Aged care planning gone mad
There are just over 207,000 nursing home places in Australia, but only 187,000 of those places are filled, 20,000 are vacant. The nursing home occupancy rate is in free-fall. It’s just over 90 per cent when it used to be 98 per cent.
Meanwhile there are 96,000 people who have been approved for a nursing home place, but they’re not taking up their approval. They prefer to wait for a Home Care Package. Anyway, not that all 96,000 of them would fit into the 20,000 places that are currently spare.
The Australian Government keeps creating nursing home places with gay abandon. It has overshot its supply target for 2017-2018 of 204,700 permanent nursing home places by 3,000 places. Further increases are in the pipeline to bring capacity up to 234,000 places by 30 June 2022.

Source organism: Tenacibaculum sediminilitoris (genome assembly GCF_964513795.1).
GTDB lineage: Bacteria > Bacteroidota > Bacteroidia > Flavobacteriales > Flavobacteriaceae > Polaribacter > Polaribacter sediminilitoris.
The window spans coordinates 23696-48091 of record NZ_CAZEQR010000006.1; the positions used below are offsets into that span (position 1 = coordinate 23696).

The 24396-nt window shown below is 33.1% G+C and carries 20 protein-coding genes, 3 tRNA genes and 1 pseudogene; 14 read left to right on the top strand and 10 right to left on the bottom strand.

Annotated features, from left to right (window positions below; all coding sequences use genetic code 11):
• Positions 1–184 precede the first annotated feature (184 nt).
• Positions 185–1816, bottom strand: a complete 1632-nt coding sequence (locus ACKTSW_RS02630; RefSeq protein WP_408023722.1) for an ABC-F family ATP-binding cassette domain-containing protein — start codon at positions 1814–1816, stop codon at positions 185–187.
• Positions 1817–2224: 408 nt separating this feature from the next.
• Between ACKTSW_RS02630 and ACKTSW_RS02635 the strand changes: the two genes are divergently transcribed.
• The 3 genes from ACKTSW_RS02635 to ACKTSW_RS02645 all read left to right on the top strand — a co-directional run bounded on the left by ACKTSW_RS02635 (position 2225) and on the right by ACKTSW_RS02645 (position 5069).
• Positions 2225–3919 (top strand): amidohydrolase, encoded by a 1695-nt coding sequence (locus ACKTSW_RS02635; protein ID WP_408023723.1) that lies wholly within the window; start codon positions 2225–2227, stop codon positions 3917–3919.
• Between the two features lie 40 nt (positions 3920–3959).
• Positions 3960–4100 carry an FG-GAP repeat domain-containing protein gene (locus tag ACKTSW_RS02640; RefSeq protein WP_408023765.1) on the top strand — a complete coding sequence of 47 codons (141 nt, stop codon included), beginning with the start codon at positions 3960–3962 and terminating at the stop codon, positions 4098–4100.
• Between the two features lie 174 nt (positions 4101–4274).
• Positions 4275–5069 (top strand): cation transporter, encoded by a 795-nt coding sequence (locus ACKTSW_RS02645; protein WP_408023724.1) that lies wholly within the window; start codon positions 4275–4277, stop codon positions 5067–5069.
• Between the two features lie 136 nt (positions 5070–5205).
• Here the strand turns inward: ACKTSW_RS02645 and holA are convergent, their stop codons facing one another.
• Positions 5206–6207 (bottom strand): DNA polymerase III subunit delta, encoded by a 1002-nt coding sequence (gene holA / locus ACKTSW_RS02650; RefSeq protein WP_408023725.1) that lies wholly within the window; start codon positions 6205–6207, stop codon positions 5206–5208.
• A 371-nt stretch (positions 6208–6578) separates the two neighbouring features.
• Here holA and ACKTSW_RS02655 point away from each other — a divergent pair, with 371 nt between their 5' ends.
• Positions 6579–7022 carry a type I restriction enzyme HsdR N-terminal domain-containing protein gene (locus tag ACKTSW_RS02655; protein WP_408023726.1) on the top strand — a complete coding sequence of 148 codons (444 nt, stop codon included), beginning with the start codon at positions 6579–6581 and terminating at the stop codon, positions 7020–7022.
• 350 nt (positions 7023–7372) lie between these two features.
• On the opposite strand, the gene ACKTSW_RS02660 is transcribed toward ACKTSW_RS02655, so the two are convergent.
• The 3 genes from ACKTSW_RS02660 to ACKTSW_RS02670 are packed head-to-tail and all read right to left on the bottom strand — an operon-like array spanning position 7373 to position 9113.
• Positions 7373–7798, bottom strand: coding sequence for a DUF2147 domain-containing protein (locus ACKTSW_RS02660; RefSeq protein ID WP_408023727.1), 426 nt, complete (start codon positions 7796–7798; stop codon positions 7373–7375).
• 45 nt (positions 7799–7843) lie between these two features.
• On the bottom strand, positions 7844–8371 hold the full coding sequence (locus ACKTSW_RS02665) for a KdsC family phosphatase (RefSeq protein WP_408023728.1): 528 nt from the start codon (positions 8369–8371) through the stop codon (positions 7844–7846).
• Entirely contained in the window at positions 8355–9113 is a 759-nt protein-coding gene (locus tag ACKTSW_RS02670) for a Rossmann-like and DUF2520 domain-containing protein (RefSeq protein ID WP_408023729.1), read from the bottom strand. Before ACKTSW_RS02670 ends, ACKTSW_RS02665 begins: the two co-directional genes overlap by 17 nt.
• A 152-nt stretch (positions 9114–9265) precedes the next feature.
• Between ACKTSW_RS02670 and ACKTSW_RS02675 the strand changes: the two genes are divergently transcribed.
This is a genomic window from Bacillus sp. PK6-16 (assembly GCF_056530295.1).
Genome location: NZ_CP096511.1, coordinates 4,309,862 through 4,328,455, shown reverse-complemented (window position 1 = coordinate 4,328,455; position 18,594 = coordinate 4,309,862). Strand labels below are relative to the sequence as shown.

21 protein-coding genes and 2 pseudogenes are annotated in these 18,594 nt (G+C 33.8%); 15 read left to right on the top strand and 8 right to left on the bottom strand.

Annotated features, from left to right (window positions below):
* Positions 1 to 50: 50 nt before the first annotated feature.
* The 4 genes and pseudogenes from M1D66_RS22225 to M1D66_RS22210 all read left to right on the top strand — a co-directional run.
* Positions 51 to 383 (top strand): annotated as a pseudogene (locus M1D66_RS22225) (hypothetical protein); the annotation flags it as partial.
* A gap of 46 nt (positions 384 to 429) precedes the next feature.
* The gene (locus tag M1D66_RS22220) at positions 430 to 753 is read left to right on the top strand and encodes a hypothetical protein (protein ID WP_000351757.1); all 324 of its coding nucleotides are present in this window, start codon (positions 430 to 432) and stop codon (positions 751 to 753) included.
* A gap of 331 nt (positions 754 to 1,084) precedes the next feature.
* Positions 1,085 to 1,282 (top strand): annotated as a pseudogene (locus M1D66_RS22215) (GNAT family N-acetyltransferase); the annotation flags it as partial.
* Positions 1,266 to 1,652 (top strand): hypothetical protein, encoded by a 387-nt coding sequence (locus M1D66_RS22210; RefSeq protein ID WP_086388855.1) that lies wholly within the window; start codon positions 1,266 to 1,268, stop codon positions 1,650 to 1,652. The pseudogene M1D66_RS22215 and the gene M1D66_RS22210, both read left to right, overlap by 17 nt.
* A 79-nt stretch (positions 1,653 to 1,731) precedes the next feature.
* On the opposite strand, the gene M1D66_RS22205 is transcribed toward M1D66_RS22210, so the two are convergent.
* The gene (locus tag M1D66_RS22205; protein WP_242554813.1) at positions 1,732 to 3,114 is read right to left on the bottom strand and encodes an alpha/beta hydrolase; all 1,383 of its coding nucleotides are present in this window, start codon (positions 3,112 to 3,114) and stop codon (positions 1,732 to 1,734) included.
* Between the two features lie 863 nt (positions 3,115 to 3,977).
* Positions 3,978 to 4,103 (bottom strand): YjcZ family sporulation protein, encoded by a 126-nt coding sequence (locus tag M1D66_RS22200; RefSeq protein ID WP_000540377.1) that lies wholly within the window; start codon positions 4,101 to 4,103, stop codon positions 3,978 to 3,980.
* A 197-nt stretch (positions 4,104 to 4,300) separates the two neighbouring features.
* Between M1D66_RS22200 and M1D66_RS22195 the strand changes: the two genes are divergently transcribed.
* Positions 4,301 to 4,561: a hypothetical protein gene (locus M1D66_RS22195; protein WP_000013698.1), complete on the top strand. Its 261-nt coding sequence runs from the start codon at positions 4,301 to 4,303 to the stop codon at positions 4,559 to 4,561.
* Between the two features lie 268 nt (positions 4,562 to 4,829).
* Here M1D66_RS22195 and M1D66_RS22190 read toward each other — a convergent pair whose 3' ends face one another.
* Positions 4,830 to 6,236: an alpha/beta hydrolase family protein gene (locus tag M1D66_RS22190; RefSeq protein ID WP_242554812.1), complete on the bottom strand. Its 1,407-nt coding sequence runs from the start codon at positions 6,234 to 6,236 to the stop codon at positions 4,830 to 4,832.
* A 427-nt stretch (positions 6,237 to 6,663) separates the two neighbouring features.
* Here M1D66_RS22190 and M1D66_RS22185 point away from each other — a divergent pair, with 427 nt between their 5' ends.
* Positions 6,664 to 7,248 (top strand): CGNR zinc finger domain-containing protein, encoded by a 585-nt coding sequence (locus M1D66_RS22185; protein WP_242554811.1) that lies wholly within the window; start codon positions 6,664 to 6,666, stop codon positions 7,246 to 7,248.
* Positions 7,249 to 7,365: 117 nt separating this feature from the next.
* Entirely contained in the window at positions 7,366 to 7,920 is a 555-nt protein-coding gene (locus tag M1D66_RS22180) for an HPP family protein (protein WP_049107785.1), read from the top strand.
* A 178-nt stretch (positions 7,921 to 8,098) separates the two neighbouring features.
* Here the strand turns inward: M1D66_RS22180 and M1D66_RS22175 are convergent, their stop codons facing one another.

Even if the occupancy rate were to stay where it is at 90.3 per cent and not fall further, only 211,000 places would be needed.
In stark contrast, the Home Care Packages program, which now has an estimated capacity of 112,000 and a waiting list of 128,000, is not in for such generous capacity boosts. Even though Home Care is where the demand is.
The Australian Government’s published target is for 151,500 Home Care Packages by the end of 2021-2022. But current demand is for 161,000 Home Care Packages, while by 30 June 2022 demand is likely to have increased in line with an eleven per cent increase in the number of people aged 70-and-over to something like 177,000.
In a nutshell, the Australian Government is not only maintaining but increasing overcapacity in the residential aged care sector, while it is undersupplying the demand for Home Care Packages.
The question is: Why?
CPSA thinks we should be told.